Body odour, also known as bromhidrosis, is the unpleasant smell that can occur when you sweat.
The sweat itself doesn’t smell. The unpleasant odour is produced by bacteria on the skin that break down the sweat into acids.
Sweating and body odor are facts of life for most people. Heavy perspiration and body odor can happen when you exercise, when you’re too warm, or when you’re nervous, anxious or under stress.
Your body has two main types of sweat glands, and they produce two very different types of sweat. Both types are odorless, but the type of sweat produced in your armpits and groin smells bad when it combines with bacteria found normally on your skin.
Unusual changes in sweating — either excessive perspiration (hyperhidrosis) or little or no perspiration (anhidrosis) — can be cause for concern. Likewise, changes in body odor may be a sign of a medical problem.
There are 3-4 million sweat glands on the human body. The two types of sweat gland are:
- eccrine glands – which are spread across the skin and regulate body temperature by cooling the skin with sweat when you get hot
- apocrine glands – which are mainly found in hairy areas of the body, such as the armpits and genital area; apocrine glands develop during puberty and release scented chemicals called pheromones
Sweat produced by the eccrine glands is usually odourless, although it can smell if bacteria start to break it down.
It can also take on an offensive odour if you consume certain food and drink, such as garlic, spices and alcohol, as well as some types of medication, such as antidepressants.
However, it’s the apocrine glands that are mainly responsible for body odour, because the sweat they produce contains high levels of protein, which bacteria find easy to break down.
People, who sweat excessively from their apocrine glands, or have a lot of bacteria on their skin, tend to have worse body odour.
Men are more likely to have body odour, because they tend to sweat more than women.
Sweat itself is virtually odorless to humans; it is the rapid multiplication of bacteria in the presence of sweat and what they do (break sweat down into acids) that eventually causes the unpleasant smell. The smell is perceived as unpleasant, many believe, because most of us have been brought up to dislike it. Body odor is most likely to occur in our feet, groin, armpits, genitals, pubic hair and other hair, belly button, anus, behind the ears, and to some (lesser) extent on the rest of our skin.
Body odor can have a nice and specific smell to the individual, and can be used – especially by dogs and other animals – to identify people. Each person’s unique body odor can be influenced by diet, gender, health, and medication.
TWO TYPES OF ACID ARE COMMONLY PRESENT WHEN THERE IS BODY ODOR:
- Propionic acid (propanoic acid) is commonly found in sweat – propionibacteria break amino acids down into propionic acid. Propionibacteria live in the ducts of the sebaceous glands of adult and adolescent humans. Some people may identify a vinegar-like smell with propionic acid, because it is similar to acetic acid, which gives vinegar its sour taste and pungent smell.
- Isovaleric acid (3-methyl butanoic acid) is another source of body odor as a result of actions of the bacteria Staphylococcus epidermidis, which are also present in several strong cheese types.
WHY DO PEOPLE GET SMELLY FEET (BROMODOSIS)?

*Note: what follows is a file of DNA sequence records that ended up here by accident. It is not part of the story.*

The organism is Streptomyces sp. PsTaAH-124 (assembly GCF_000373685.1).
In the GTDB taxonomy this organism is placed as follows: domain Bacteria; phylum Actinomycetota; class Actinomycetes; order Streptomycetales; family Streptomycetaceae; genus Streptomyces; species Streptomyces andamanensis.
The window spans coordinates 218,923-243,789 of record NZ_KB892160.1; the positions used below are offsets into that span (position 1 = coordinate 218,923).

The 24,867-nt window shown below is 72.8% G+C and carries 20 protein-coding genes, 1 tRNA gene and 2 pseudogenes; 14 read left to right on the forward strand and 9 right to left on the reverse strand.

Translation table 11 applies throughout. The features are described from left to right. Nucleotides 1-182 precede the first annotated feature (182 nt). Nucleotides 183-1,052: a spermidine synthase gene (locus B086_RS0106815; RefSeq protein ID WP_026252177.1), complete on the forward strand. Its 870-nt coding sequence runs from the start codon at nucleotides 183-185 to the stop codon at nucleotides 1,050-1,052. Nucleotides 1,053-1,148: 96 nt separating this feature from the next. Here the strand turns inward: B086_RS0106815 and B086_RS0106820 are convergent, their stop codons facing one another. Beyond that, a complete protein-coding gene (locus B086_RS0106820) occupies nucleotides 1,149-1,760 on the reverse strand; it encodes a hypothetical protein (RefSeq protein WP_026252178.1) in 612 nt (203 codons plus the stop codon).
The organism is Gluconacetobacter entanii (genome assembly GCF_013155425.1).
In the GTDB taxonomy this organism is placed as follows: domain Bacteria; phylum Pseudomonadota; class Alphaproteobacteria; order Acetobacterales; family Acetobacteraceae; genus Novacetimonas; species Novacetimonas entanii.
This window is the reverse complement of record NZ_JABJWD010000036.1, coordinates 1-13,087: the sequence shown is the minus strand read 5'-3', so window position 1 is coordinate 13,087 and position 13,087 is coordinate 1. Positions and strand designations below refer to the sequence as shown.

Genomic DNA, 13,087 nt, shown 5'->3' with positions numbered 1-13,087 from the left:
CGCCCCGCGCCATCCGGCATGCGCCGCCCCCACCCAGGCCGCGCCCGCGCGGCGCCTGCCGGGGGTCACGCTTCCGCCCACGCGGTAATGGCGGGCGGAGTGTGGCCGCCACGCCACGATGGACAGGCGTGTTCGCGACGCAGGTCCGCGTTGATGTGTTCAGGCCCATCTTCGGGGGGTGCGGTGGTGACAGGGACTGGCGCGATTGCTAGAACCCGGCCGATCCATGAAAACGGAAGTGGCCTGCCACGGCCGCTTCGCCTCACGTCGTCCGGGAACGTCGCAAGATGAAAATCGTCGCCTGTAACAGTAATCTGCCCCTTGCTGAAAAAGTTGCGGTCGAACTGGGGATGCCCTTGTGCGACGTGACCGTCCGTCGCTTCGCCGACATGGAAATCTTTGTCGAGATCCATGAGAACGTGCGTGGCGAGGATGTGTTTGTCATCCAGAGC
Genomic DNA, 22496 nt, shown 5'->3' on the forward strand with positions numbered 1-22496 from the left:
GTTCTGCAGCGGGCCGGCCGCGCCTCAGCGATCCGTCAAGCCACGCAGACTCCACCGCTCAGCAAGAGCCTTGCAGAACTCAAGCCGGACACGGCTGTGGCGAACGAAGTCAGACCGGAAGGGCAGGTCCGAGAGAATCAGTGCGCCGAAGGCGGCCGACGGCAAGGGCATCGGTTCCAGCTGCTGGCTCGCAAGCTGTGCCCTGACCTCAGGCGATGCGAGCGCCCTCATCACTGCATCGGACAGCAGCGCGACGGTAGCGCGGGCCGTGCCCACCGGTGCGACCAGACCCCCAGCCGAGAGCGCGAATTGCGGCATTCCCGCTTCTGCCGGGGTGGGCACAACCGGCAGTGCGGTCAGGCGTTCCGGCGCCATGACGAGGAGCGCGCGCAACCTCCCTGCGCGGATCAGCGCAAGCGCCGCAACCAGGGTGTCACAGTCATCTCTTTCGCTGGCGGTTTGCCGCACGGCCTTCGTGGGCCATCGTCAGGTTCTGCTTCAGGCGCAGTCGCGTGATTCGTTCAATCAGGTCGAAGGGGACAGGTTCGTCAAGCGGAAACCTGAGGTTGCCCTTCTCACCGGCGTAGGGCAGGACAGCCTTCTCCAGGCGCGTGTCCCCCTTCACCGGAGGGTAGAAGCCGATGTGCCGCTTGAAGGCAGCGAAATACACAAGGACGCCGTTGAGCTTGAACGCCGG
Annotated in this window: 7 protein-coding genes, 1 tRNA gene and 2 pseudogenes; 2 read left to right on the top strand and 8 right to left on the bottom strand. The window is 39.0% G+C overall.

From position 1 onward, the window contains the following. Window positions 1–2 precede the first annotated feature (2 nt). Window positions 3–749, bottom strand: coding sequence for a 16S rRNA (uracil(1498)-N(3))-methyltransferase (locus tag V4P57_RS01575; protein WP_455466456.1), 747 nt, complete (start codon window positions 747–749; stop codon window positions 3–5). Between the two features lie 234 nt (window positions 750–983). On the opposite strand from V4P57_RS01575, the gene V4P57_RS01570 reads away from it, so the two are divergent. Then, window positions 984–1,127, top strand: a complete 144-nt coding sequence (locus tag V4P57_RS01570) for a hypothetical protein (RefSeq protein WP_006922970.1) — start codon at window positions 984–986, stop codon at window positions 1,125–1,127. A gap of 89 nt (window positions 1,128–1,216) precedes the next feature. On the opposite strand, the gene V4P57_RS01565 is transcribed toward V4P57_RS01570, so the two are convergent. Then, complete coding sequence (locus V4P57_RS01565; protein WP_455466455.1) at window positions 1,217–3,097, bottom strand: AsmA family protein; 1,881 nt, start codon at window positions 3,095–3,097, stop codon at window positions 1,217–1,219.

Most of us wear shoes and socks, making it much more difficult for the sweat to evaporate, giving the bacteria more sweat to break down into smelly substances. Moist feet also raise the risk of fungi developing, which can also give off unpleasant smells.
HOW TO PREVENT BAD BODY ODOUR?
- Wash your body regularly, especially underarms, groin and feet. Dry your feet completely after you have washed them.
- Change and wash your clothes often.
- Let your shoes dry completely before wearing them again. If possible, wear different shoes on alternate days.
- Cotton socks might be better than synthetic socks, but the most important thing is to wash your feet daily, and change your socks daily if possible.
- If someone has told you that you have an unpleasant body odour, and you think that might be true, you could try an antibacterial soap when you wash your body. Most people do not need this.
DEODORANTS AND ANTI-PERSPIRANTS
Once you start going through puberty, it may be a good idea to start using underarm deodorants and anti-perspirants.
- Underarm deodorants make the sweat acidic which stops bacteria from growing. We still make the same amount of sweat, but there are fewer bacteria to make the smell.
- Anti-perspirants block the sweat ducts with aluminium salts, so that less sweat is produced. Less sweat equals fewer bacteria and less smell. They should only be used on underarms – you need to be able to sweat over the rest of your body to keep yourself healthy.
- There is no evidence that these products are linked to any health problems.
- Some deodorants are highly perfumed. Make sure that you are not replacing one smell with another one that other people will not enjoy either.
- Some people may be allergic to deodorant sprays and perfumes, so don’t spray them around other people in change rooms.
WHEN TO SEE YOUR DOCTOR?
Some medical conditions may change how much a person sweats, while others can alter how we sweat, subsequently changing the way we smell. For example, hyperthyroidism (an over-active thyroid gland) or the menopause can make people sweat much more, while liver disease, kidney disease, or diabetes can change the consistency of sweat so that the person smells differently.
You should see your doctor if:
- You start sweating at night
- You start sweating much more than you normally do, without any logical reason
- You have cold sweats
- Sweating disrupts your daily routine
- You body smells differently – if it is a fruity smell it could be due to diabetes, liver or kidney disease often makes the individual have a bleach-like smell.